• Concerning edgecraft (i.e. the methodical, measurable process that allows individuals and teams to identify inexorably the soft innovations that live on the edges), Seth Godin says: Of all the edges I know, embracing amazing design is the easiest, the fastest, and the one with the most assured return on investment. -from The Best Things In Life Are Free, which is an excerpt from his new book Free Prize Inside!
  • Design is about removing the unnecessary.
  • Immersive design involves close study of how something is used in the real world. It requires deep commitment.
  • Before you can execute the design, you’ve got to live the design problem.
  • Think about how you want your products and services to make your customers and partners feel instead of thinking about how you want your customers and partners to feel about your brands.
  • We can’t accept the notion that our dreams are constrained by our budgets. We have to believe, as designers often do, that nothing can’t be done, that constraints merely increase the challenge and excitement. We can’t be governed by narrow roles that limit our participation in creative work. We must be collaborative and iterative. And we can’t derive our status from empire building, or managing a big staff or a big budget. Status is won by meaningful contribution, by personal fulfillment and growth. -John Byrne, FC editor from his FC83 editorial column

It will be interesting to see how Stanford’s School of Engineering launches its new “Design School” due in 2007, headed by IDEO’s David Kelly. While I couldn’t find a direct reference to this program mentioned in FC83, I did locate the site for Stanford’s current Center for Design Research (also here).

Architecture in a priory

Nutfield Priory, Redhill, UK

Earlier this week, I was in Redhill, UK at Nutfield Priory as a member of the Microsoft Architect Advisory Board (MAAB). Five focus groups spent two full, intense days at the Nutfield Priory collaborating on issues facing architects today. My group spent its time on Smart Client Architectures, and it was surprising how quickly the members of this group–the largest of the five–reached consensus on common vision of making it easier to build smart clients, which are admittedly hard to build today. Unlike some of the other areas focused upon by MAAB members this past week, which are five, even ten years out in their realization/implementation, smart clients are here today, driven by the growing demands of information workers, IT administrators, and software development staff.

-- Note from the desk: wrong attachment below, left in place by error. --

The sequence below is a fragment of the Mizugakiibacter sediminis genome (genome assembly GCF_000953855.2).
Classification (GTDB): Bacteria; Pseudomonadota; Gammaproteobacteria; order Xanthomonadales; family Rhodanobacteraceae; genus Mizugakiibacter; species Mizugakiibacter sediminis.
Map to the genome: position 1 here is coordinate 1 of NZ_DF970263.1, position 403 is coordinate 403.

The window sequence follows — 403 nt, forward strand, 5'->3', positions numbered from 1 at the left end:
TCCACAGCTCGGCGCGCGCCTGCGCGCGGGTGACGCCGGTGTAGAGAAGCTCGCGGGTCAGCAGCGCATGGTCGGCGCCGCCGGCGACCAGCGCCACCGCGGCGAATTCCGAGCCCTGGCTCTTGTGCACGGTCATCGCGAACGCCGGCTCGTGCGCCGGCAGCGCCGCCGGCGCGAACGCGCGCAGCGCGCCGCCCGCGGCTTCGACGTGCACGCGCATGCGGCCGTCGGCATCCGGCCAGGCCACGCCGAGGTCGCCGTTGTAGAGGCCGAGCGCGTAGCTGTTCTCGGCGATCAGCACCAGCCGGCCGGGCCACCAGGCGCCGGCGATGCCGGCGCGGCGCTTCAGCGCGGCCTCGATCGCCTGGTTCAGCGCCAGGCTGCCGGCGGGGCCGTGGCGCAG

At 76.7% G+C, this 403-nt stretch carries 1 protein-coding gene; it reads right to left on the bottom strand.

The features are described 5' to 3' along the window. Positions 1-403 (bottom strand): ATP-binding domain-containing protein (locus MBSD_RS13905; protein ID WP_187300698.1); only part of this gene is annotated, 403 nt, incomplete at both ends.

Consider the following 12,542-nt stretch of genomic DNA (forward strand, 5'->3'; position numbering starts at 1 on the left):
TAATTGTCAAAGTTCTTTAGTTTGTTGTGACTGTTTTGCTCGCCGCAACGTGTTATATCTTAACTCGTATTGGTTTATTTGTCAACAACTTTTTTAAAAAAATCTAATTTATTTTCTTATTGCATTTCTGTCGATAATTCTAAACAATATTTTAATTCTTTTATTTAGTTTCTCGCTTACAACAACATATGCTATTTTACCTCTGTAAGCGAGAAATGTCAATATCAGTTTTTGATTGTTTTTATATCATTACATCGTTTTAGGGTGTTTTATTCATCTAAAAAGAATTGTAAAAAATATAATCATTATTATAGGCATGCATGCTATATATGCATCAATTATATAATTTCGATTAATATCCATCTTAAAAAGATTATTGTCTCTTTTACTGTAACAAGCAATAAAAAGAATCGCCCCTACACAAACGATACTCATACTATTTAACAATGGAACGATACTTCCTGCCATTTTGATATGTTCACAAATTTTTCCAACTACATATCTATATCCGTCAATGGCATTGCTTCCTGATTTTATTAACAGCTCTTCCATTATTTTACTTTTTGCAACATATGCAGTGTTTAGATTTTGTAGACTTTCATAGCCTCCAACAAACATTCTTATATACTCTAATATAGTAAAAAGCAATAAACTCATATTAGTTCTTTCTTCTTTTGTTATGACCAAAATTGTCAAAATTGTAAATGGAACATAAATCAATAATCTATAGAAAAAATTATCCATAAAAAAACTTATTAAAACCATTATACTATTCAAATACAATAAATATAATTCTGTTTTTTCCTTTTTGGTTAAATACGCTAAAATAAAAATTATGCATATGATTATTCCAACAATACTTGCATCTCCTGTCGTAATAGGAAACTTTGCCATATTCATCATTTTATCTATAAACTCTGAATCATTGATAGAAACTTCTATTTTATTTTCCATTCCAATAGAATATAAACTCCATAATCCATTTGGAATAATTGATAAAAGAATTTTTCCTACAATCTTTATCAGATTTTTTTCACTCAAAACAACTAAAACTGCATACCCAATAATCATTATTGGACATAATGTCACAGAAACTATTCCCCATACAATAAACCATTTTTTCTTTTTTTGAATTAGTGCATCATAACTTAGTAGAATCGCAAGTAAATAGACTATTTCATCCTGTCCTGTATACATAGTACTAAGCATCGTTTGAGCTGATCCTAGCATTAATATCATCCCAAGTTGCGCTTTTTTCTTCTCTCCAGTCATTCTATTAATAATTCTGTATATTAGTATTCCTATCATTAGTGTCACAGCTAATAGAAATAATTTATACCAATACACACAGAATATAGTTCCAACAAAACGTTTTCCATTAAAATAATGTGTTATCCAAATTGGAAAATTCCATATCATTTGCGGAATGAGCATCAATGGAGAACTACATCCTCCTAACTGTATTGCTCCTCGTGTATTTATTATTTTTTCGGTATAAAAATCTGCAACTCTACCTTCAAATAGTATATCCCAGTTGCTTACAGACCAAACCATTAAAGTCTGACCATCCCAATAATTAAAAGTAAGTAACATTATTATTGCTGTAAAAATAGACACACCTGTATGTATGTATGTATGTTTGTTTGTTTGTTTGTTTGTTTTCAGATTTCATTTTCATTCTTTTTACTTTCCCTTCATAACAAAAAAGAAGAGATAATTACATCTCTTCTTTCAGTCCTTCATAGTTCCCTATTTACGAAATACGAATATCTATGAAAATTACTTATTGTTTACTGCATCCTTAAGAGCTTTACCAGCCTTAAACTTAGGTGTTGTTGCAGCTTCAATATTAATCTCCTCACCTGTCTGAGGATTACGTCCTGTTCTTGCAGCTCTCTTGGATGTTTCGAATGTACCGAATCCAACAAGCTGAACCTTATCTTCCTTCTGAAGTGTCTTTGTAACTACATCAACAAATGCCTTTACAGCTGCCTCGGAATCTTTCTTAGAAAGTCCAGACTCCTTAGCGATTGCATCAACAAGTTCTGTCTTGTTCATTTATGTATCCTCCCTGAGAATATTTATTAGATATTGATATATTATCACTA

David Hill joined our group as the representative architect from Microsoft. His suggestion that smart clients are rich clients done right resonated. Easily the most important feature to deliver in smart clients is deployment. Smart clients must be easy to deploy; if they aren’t the whole sell is a complete non-starter. However, deployment is not a one-time event; it’s a process. The process begins upon initial installation of software and continues throughout the life of the software and the role of the user.

Unfortunately there tends to be a default reaction when a new application is required in the enterprise–build a thin client (browser-based application). Not all user experiences are meant for the web, though. While this may seem like an obvious statement, it’s clear that today’™s businesses knowingly and, worse yet, unknowingly sacrifice the productivity of their employees, partners and customers to the web. Do you need to work in your application offline? Without a network connection, the web disappears; so does the ability to do critical business that may be transacted on cached data. Is the responsiveness and richness of your application critical to decision making and support? What if the available network has only low bandwidth and/or high latency; will your users perceive your software, your service, your brand in the same manner as if there were high bandwidth and little latency? Will sales be lost, will collaboration cease, and will customer satisfaction drip away?

To be clear, our work has just begun on this important facet of architecture. The roadmap will be incremental. Be looking for material to be published by this focus group, and by the MAAB in general. Keep an eye, for example, on the following resources: